And as far as Judas being in on it, I like the idea, ala N.T. Wright, that Judas was a sicarii, that he was preparing the others for an insurrection, and that his idea of restoring the kingdom of David to Jesus was different from Jesus’ ways of doing it. But that’s just me.

  9. a good indication at where his scholarship stands

    Tell me a little more about what seems unsound in Ehrman’s work. I’m curious to know whether we’ve picked up on the same things.

    I’ll come back to gnostics and the resurrection later today or tomorrow when I get more time.

    On edit: On second thought, let’s not slide into Ehrman on this thread. I’ll post something in a couple of days and we’ll give it its own thread.

  10. I certainly agree with you, Mogget, on the media hyping of GJudas. I thought James Charlesworth’s reported comments in the press were a better indication of the proper place of this work. The notion that this is going to mean the downfall of Christianity is just plain silly. (Where have these people been? Haven’t they read the Nag Hammadi Codices?)

    On Sunday morning I was able to print out the Coptic text and a translation, and so I talked about this with my high school-age SS class. (We were having a “current events” day, which I do from time to time, because I wanted to make sure that they understood that it was Palm Sunday, and what other traditions would be doing in their services on that day.)

    My Coptic is really rusty, because I never use it, but I was able to read a little bit during testimony meeting. It was fun to have a reason to break out my Till again.

  11. I talked about this with my high school-age SS class

    Oh, excellent. I put off talking about it in SS until this coming week, but I did take copies to, and entertain questions from, my Institute class last night. All the questions were good, solid, thoughtful issues.

    Managing the hype, you know, managing the hype.

    6th “Harry Potter” book and Snape and Dumbledore

    Well, we’ll just have to wait for the 7th book, won’t we! I’m a Harry Potter reader, and an even bigger fan of LoTR, myself.

    And I will get to the gnostic-resurrection thing sometime today.

  12. how do these folks reconcile their spirit/body opposition with resurrection

    OK. In a nutshell, these are the “biggies” of classical gnosticism:

    –open hostility to the God of Israel and competition with Genesis

    –resurrection with certain caveats, so to speak

    –[un]reality of Jesus’ Incarnation and suffering

    –universality of Christian salvation

    In Greek thought there are two kinds of knowledge: propositional knowledge (eidenai) and knowledge of another person, that is, acquaintance (gnosis).

    The purpose of the heavenly savior was to :

    –awaken that part of humanity descended from Seth and called “gnostics.”

    –help them become acquainted with themselves and God.

    –free souls from “destiny,” which had been created by Ialdabaoth’s evil offspring.

    –free souls from their material body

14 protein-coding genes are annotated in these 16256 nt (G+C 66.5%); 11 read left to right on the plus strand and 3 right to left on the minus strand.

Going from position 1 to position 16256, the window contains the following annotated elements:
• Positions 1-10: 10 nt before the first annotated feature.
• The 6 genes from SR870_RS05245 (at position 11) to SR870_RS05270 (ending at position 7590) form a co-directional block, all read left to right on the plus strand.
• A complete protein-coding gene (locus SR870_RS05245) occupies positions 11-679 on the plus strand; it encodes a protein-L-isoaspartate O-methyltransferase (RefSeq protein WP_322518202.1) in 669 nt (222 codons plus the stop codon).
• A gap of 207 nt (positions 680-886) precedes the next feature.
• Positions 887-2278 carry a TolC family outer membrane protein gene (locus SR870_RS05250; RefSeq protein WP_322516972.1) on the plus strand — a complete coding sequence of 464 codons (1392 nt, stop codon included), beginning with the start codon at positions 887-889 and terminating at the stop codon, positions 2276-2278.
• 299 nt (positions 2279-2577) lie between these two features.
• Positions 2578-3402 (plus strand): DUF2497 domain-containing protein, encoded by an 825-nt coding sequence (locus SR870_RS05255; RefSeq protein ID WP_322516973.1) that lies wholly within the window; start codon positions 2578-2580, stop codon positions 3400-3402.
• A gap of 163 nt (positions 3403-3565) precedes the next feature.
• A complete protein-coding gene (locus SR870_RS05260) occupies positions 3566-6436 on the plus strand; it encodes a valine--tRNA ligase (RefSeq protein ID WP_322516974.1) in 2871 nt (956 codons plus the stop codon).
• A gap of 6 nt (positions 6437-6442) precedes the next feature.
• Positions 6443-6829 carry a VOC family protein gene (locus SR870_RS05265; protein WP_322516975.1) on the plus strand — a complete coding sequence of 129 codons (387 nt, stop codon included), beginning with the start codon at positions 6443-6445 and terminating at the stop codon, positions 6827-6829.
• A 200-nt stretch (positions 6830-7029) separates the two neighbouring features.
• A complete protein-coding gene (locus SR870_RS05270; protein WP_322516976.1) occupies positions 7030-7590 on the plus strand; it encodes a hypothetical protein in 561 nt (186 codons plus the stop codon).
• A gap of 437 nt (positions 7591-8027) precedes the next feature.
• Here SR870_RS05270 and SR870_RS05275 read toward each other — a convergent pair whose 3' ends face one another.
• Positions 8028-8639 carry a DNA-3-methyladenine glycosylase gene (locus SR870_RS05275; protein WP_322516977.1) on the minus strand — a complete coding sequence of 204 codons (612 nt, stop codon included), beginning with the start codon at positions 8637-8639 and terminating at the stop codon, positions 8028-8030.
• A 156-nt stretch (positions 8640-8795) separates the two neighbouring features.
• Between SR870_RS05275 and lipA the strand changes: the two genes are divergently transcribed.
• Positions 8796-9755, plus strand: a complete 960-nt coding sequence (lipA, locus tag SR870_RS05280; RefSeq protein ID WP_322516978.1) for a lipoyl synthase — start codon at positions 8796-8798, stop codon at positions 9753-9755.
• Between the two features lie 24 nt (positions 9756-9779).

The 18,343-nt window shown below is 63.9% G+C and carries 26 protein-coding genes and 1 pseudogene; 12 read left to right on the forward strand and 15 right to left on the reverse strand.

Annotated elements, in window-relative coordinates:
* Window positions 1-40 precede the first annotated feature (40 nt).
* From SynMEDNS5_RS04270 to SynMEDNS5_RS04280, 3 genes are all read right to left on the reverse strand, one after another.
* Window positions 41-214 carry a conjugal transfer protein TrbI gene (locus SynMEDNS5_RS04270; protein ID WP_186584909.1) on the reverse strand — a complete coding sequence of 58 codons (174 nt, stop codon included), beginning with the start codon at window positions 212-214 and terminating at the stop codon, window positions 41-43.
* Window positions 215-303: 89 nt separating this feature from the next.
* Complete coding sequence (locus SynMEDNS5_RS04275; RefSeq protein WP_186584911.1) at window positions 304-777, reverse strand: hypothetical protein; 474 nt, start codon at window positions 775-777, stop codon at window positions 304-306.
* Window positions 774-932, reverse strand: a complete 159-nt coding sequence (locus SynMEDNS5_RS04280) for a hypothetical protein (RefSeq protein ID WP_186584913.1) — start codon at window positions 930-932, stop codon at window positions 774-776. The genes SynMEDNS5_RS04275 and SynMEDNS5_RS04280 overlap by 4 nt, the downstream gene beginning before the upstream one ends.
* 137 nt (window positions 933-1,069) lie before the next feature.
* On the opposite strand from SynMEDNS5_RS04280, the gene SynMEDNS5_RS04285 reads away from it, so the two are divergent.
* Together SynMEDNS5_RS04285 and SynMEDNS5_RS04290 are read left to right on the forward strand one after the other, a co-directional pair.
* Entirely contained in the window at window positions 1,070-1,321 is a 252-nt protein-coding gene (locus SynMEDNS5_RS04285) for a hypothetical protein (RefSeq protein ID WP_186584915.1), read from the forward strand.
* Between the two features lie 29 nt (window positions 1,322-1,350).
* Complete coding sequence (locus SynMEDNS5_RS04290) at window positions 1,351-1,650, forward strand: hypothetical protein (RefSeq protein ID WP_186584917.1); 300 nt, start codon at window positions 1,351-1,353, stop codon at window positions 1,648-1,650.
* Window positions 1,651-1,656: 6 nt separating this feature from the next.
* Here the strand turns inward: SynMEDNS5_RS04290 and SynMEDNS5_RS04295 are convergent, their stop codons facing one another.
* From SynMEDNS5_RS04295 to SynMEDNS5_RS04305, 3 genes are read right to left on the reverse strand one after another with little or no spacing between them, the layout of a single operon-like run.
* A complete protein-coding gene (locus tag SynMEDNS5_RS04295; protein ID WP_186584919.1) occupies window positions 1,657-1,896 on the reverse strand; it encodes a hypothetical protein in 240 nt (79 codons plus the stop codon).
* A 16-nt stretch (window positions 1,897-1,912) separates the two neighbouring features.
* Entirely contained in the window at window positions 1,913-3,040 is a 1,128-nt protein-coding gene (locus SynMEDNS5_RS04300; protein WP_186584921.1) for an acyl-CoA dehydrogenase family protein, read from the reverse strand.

–help these souls escape the malevolent spiritual rulers of the world.

    So then…resurrection.

    First, according to Epiphanius, the gnostics did not have a resurrection.

    Irenaeus wrote concerning the gnostic belief in the resurrection of Jesus’ body after Christ had left him/it to die on the cross:

    The anointed (Christ) was not unmindful of its own, but sent down unto him a certain power, which raised him up in a (kind of) body that they call animate and spiritual, for he let the worldly parts return to the world. Now, when his disciples saw him after he had arisen, they were not acquainted with him–nor with the one by whose agency Jesus had arisen from the dead. And–they say–among his disciples there arose the great error of imagining that he had arisen in a worldly body, for they did not know that “flesh and blood do not lay hold of the king of god.” Moreover, they claim to confirm that the anointed (Christ) descended and reascended by the fact that according to Jesus disciples, Jesus did not do any great deed either before his baptism or after his resurrection from the dead; these (disciples) did not know that Jesus was united with the anointed (Christ) nor that the incorruptible realm was united with the septet. And they spoke of his animate body as if it were a worldly one.

    Now, after his resurrection, he remained (on earth) for eighteen months. And because perception had descended into him (from above), he taught the plain truth. he taught these things to a small number of his disciples, who, he know, were able to receive such great mysteries.

    But what did the Gnostics have to say for themselves?

    This next piece is about the resurrection of normal folks. It does not, however, come from classical gnosticism, but from the Valentinian branch. This particular group had a three-part understanding of the human being. First, the material body (dust), which is destined to perish; an enimate element (soul, which vivifies and is destined for distinct preservation and; the intellect (spiritual element) or true self, which is destined for reunion and repose with God.

    The title is Treatise on Resurrection: Epistle to Rheginus Rheginus appears to be an ordinary Christian who inquired about the Valentinian interpretation of the local creddal formula as it concerned resurrection. It’s a pretty wild ride…

    So do not be doubtful about resurrection, my child Rheginus. Now (you might wrongly suppose), granted you did not reexist in flesh–indeed you took on flesh when you entered thisworld–why will you not take yoru flesh with you when you return to the realm eternity? It is the element superior to the fles that imparts vitality to it. (furthermore, you might suppose) does not whatever comes into being for your seake (that is, the flesh) belong to you? So may we not conclude that whater is yours will coexist with you?

    Nay, rather while you are here, what is it that you are alienated from” Is this what you have endeavored to learn about: the bodily envelope–that is, old age? And are you (the real you) mere corruption? You can count absence–or (in another sense of the Greek word) shortage as your profit. For you will not pay back the superior element when you depart. The inferior element takes a loss; but what it owes is gratitute. Nothing then buys us back while we are here; yet the entirety, and we as members of it, are saved. We have had salvation from start to finish. Let us think in this way. Let us accept in this way.

    However, certain persons desire to know–in the investigation of their investigations–whether one who is saved will, upon taking off the body, be immediately saved: let no one doubt this.

    Surely, then (so might run the argument) the dead visible members will be preserved: for the living interior members are supposed to arise. But what is the meaning of resurrection? Its is the uncovering at any given time of the elements that have arisen.